When the Mere Mention of Sin Becomes the “Sin”

Have you found that the mere mention of the word “sin” can be taken as a sign from others that you are somehow intolerant?

Our culture relegates the concept of sin to a religious term that only extreme ideologues would ever use to evaluate how life should be lived. And, sin, if even acknowledged by those who still claim their faith, is a private matter that no one else is supposed to “judge”.

To even hint that someone may be on a sinful path or that you may have moral reservations based on the teachings of our Faith becomes the real “sin” as you are clearly imposing your opinion of right and wrong on others. This “hint” can be as little as following the Church’s teachings in your own life and/or proclaiming that you believe what Jesus has taught us.

The idea that there are evil spirits (the devil) working to tempt us and draw our souls to eternal death is just some old-fashioned concept that used to work for some people, but now, surely we all know that life is about doing what you want to do for your own happiness. Besides, we just try to be a “good person” and each of us will be our own judge of that. Certainly not God.

Of course, as Catholics trying to shine a light in this dark world, we know too well that sin pervades. We also know that God is forgiving of all our sins and that we have responsibilities to assist with God’s mercy by admonishing sinners and counseling the ignorant.

If you’re like me, you’re struggling with this concept right now. You want to help those who have left the faith or are seemingly separated from God by the choices they’ve made or the causes they support. What do you say or do? How do you live mercifully and yet maintain a semblance of a relationship with those dear to you who are sinning in ways that break your heart?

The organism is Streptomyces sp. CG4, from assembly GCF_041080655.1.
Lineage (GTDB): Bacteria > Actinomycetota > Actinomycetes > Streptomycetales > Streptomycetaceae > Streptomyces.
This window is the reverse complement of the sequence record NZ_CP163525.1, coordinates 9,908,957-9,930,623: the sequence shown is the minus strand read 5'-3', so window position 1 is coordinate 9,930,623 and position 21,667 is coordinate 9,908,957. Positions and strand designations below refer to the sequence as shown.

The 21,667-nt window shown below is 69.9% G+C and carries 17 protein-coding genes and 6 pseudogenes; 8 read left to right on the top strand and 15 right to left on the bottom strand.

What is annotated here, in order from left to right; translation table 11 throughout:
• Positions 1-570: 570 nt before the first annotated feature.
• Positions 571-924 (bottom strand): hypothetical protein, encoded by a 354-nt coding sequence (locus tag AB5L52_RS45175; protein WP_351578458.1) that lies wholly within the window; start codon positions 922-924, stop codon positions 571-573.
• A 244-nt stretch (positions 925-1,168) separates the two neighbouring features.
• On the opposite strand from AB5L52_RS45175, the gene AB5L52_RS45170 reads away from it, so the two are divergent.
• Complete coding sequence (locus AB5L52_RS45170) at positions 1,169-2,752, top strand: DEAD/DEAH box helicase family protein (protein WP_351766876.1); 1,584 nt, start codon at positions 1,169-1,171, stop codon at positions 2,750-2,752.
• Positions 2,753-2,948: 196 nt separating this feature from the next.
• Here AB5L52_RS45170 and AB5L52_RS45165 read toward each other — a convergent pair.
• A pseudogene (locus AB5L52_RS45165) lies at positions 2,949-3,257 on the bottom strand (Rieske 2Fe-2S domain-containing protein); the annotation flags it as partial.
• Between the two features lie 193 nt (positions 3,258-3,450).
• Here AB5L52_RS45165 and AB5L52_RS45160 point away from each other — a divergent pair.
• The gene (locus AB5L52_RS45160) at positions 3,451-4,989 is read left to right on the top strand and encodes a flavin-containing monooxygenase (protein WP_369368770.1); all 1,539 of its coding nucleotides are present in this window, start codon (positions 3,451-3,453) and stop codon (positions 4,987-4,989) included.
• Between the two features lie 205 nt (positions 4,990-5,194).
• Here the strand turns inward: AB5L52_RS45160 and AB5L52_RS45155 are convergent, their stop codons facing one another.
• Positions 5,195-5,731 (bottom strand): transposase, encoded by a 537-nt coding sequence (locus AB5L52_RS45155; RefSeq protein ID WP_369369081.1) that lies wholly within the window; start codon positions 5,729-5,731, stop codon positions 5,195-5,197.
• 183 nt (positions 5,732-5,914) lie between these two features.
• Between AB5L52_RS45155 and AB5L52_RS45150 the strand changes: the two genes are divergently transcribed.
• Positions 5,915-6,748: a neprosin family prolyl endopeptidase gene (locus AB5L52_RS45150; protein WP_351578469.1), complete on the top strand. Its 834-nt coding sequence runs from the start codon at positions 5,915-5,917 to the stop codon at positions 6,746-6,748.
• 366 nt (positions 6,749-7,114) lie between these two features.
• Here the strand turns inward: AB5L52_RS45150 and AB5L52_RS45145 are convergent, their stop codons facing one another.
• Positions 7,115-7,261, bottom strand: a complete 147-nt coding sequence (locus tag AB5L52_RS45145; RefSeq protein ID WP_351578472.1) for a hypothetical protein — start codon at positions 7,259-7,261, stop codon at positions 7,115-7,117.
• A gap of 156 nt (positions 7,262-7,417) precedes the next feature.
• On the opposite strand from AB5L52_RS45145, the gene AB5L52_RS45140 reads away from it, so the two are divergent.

First, we need to invoke our own humility and realize that we are sinners like everyone else. To truly work on helping others, we need to help ourselves first by acknowledging our sinfulness to God, requesting his forgiveness in Confession and getting our own souls close to God. For many of us, that may be the best we can possibly do…just live a life that makes God happy with you and let all the other chips fall where they may.

Frankly, that’s where I’m trying to be in my own life right now. I try very hard to resist the urge to point out situations that are sinful, but I fail often.

Part of the struggle is actually waking up to the truth about what is and isn’t sin. Most of my life, I’ve used my own judgment and neglected to really understand the teaching of our Faith. You and I need to know the Catechism and the reasons why systemic sins like abortion, euthanasia, cohabitation, adultery, pornography, contraception, gender issues, same-sex temptations, etc. are, in fact, wrong. Not to mention missing Mass or not going to Confession, which have become optional activities for most Catholics.

Even if you try to just quietly live out your own life and avoid sin, you will be faced with sinful situations you just can’t dodge. This is where courage comes in. You must resist the urge to “just get along” because condoning sin is truly the worst thing you can do for another’s soul. Mother Angelica of EWTN fame, used to say that ignoring or condoning sin comes from loving yourself, while addressing it in word or action shows love to the other person.

Your prayers to our Lord should be for the courage to step up for the truth.

Once you take a stand or try to gently address a sinful situation, you must be prepared to accept the consequences, which may involve rejection and anger directed at you. Some will call you a hypocrite and, of course, they are right. Remember, you’ve got huge logs in your own eyes as you try to address the splinters in another’s eyes.